This review originally appeared in Sound+Image magazine, one of What Hi-Fi?’s Australian sister publications. Click here for more information on Sound+Image, including details on how you can subscribe.
Well, the definitions balloon is truly burst by Pioneer’s slimline SX-S30. It’s a two-channel amplifier, it has the networking smarts which defines this group of smart amplifiers, it has radio tuners (including DAB+), but also HDMI inputs and decoding for movie formats like Dolby TrueHD and DTS-HD Master Audio (delivering them in stereo), plus a set-up microphone for room EQ adjustment. So call this a smart stereo receiver?
However you label it, this is something many lounge rooms have been begging for — an amp that can properly handle both music and TV audio. Add the smarts — here courtesy of the rising ‘FireConnect powered by Blackfire’ platform, which includes Chromecast — and the promise is high indeed, especially given the price.
The power rating first — no amount of versatility is of value if the output is weedy. Like Yamaha, Pioneer quotes its Class-D amp section with non-hi-fi specs — relatively high distortion of 1% THD is allowed, and further here the quoted 2 × 85W is the power delivered into four ohms rather than eight, measured at only 1kHz, with only one channel driven. So at hi-fi specs the watts would come out way lower. And there’s no way to upgrade it — there’s a mono subwoofer output but no ‘tape out’ or pre-out sockets here.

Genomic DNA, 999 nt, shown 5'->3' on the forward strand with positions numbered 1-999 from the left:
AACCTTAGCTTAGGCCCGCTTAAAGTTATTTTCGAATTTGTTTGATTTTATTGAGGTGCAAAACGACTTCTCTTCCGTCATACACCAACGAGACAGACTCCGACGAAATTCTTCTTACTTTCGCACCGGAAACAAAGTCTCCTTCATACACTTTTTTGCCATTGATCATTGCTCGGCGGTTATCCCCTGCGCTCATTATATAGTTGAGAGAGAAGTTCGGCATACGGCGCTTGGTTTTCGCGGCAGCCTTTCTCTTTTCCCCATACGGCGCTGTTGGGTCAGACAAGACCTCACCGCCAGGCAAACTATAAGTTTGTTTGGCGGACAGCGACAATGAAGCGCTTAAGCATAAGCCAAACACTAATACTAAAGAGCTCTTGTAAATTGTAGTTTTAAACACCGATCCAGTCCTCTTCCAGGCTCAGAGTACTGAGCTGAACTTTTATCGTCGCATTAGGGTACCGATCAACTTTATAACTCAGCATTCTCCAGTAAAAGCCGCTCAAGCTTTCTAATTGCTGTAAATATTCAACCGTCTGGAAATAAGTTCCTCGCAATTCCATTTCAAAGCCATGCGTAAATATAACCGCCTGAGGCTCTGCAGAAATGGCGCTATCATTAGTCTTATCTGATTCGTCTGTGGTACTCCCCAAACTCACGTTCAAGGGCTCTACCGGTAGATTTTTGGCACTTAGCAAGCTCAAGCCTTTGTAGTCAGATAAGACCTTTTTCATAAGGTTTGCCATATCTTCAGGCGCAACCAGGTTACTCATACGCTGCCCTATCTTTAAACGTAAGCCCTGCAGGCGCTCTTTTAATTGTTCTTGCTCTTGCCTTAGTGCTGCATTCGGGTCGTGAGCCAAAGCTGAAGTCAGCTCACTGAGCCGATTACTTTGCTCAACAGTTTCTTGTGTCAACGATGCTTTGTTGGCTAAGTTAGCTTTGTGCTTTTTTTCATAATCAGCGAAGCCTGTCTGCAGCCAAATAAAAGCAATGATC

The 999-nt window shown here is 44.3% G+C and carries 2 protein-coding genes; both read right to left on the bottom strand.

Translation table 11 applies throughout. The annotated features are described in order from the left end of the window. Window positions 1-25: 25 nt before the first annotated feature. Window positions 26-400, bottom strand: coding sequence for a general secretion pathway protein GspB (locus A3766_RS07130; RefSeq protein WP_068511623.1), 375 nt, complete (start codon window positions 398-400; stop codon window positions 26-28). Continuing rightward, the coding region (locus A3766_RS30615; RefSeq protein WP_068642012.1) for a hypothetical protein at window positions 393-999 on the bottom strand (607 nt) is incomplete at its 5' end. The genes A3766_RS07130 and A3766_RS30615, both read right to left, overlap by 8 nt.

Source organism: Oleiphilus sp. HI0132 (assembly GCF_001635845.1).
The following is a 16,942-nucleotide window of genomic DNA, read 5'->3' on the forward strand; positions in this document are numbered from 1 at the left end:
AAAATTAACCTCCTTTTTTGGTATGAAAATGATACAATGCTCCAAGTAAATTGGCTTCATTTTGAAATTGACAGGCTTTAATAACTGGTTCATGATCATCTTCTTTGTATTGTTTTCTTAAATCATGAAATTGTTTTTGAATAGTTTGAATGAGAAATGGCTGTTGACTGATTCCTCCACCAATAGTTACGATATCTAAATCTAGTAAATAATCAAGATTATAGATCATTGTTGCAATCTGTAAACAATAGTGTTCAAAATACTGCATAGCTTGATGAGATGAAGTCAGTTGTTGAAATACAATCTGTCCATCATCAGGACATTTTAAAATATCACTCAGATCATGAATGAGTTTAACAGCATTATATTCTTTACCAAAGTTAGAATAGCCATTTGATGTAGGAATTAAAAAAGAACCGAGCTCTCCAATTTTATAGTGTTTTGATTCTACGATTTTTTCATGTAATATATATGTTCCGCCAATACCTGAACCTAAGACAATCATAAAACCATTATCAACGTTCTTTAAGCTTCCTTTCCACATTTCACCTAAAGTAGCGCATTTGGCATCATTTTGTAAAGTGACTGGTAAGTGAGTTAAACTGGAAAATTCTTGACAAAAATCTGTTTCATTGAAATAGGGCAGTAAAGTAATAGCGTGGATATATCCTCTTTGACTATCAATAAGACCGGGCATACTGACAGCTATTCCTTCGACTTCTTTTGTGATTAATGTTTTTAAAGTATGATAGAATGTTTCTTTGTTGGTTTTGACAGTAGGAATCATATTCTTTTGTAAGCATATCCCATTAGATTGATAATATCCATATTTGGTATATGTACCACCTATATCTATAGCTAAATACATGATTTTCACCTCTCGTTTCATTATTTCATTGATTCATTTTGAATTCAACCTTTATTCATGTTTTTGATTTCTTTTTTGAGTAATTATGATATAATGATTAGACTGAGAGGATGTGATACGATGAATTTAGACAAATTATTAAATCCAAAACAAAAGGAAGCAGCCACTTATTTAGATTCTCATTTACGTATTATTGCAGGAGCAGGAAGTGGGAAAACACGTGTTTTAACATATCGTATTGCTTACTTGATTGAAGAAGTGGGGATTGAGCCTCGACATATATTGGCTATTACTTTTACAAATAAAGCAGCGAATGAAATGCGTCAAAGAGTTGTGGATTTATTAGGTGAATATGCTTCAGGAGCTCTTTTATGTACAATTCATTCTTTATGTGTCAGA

Perhaps that’s because all the space on the back is filled with the inputs. You get two line-level analogue inputs on RCA pairs, plus a turntable input (hoorah). The stereo digital inputs are a little light, with just one optical and one coaxial, plus a USB slot on the front for a stick or drive. Then there are four HDMI inputs and one output to your display, all of them 4K-compatible and HDCP2.2-enabled. Then there’s Bluetooth and, once networked by Wi-Fi or Ethernet, also AirPlay, Chromecast and FireConnect streaming — a huge array of wireless versatility which delivers network replay (including high-res PCM and DSD) and various streaming services, internet radio and so on (see the smarts panel).
There’s an FM tuner and a DAB+ digital radio tuner inside, and a headphone socket on the front. It lacks only USB-B for direct computer playback. Annoyingly the speaker binding posts have been filled to prevent the use of banana plugs, no doubt pandering unnecessarily to some Euro-legislation — so it was fiddly bare-wire speaker connections only, until our learned colleague at Australian Hi-Fi magazine inserted a wood-screw and yanked out the centre sections. Freedom!
Both Onkyo and Pioneer (same company) now include the third-party FireConnect wireless multiroom platform on a wide range of product, along with Google’s Chromecast built-in, AirPlay and Bluetooth. Both FireConnect and Chromecast came to the S30 as a firmware update, so there’s nothing in the manual about activating them.
First make sure you’ve done a firmware update, then go to the ‘NET’ input and exit until you can see the screen on your TV (above right) which allows you to access music services old-style using the remote control and TV interface. Activating Chromecast required a few T&C acceptances, and then we were able to, say, stream YouTube audio from a tab on our Chromebook (not video, this is Chromecast audio only) or music from any of the many Chromecast-ready mobile apps.